Adding a Subwoofer to Your PA System

Adding a Subwoofer to Your PA System

As with any home speaker system, there can be benefits to adding a subwoofer to a PA system. A subwoofer is a speaker specifically designed to reproduce low frequencies, typically ranging from 30 Hz to 150 Hz. Standard PA speakers can reproduce a wide range of frequencies, but just as with classic bookshelf or floorstanding speakers, they can be augmented with a subwoofer.


Typically, full-range loudspeakers can produce frequencies as low as 60 Hz. This is plenty of range for small rooms or low-volume applications. However, frequencies on the low end won't get as loud when playing at higher volumes. Adding a sub to any speaker system helps to emphasize bass frequencies to give the sound more body and weight. This is especially important when using PA speakers for DJ sets or mixing live bands -- the addition of a subwoofer can add volume and deliver that booming bass that makes the audience move.


Integrating a Sub into Your System


As you may know, subwoofers are either active or passive. Passive subwoofers require a power amplifier to work, and active subwoofers have an amplifier built-in. Make sure you have an amp that will work with a sub unless you plan on getting an active subwoofer.


Additionally, in order to integrate a subwoofer, you need a PA system that has a crossover. A crossover simply routes different frequencies to different speakers in the system. All frequencies above a set point (the crossover point) are sent to the full range loudspeakers, and all lower frequencies are sent to the subwoofer. Luckily, most modern speakers nowadays have built-in crossovers, and you may not even have to set the crossover point.


In terms of connections, adding a sub to your system should also be pretty straightforward. The best cabling route may differ depending on your setup, but you most likely will want to wire the signal through the subwoofer and into the loudspeakers. In other words, you can connect the output of your mixer to the input of the subwoofer, and the output of the sub to the inputs on the speakers.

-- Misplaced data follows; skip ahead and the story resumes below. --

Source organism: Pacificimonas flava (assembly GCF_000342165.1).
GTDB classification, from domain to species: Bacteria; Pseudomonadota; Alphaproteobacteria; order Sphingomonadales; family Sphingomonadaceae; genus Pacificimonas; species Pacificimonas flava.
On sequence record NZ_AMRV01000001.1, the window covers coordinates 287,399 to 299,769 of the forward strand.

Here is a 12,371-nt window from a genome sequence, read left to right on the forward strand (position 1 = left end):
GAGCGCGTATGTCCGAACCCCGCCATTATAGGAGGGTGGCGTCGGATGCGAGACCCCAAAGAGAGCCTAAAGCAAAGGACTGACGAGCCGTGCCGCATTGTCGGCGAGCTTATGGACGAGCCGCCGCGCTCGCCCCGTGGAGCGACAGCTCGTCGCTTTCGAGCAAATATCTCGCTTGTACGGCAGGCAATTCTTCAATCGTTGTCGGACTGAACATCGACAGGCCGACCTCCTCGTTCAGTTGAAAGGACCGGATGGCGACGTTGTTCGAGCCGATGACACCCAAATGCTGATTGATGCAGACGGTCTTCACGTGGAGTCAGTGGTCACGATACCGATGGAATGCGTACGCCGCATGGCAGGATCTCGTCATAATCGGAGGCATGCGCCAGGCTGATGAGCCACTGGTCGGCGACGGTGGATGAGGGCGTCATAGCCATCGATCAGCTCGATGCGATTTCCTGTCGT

Alternatively, you can send a post-fader aux channel on your mixer directly to the subwoofer, rather than feeding the main outputs through the sub. In this case, you would connect your main channel outputs to your loudspeakers as usual, and connect an aux send output to the subwoofer. This type of setup can be beneficial because it allows you to control which frequencies are sent to the subwoofer in the first place. For example, in a live band setting, you might capture unwanted low frequencies through the microphone, from handling noise or other sounds in the room. If all channel output is sent to the subwoofer, the sub will reproduce these frequencies and the audience may hear thumping. With an aux send, you can limit the channels sent to the subwoofer to avoid issues like these.




To ensure a smooth transition and integration of the frequencies from sub to loudspeaker, filtering is important. Along with crossover, some subwoofers have built in filtering options. You may see a "through" and "high pass filter" or HPF switch on the back of the subwoofer. This tells the sub which frequencies to send through the output. If your sub was connected to another sub, and you wanted to send the entire audio signal through, you would set it to "through". If you want to send only the high frequencies, or the frequencies above the crossover point, to the loudspeakers, you would turn on the high pass filter.


Using a high pass filter is beneficial for a number of reasons. Firstly, it can save energy and power in your loudspeakers. Since the PA speakers don't need to produce the low frequencies, filtering them out conserves power and makes it more available for the upper range. Limiting the PA speakers to a smaller range of frequencies also reduces Intermodulation Distortion, or IMD, which is a type of distortion caused by a wide range of frequencies coming out of the same speaker.


More Control


You may or may not see additional controls and settings on your subwoofer. Any additional controls will allow you to further fine tune your system response. Most subs have a "level" knob that adjusts the output level of the sub so you can align it with the speakers or customize it based on the environment. Since subwoofers aren't as directional as typical speakers and due to the nature of low frequencies, the bass will tend to spread out in all directions. Some subs will have a "cardioid" setting, which will reduce playback from the back side of the subwoofer to try to point the bass in all other directions. This is useful if you want to put a subwoofer in front of the stage; the sound coming towards the stage will be limited, and the sound going towards the audience will be enhanced. In some settings, inverting the polarity, or phase, of the subwoofer might enhance the low frequency response, so some subs have a setting for inverting phase.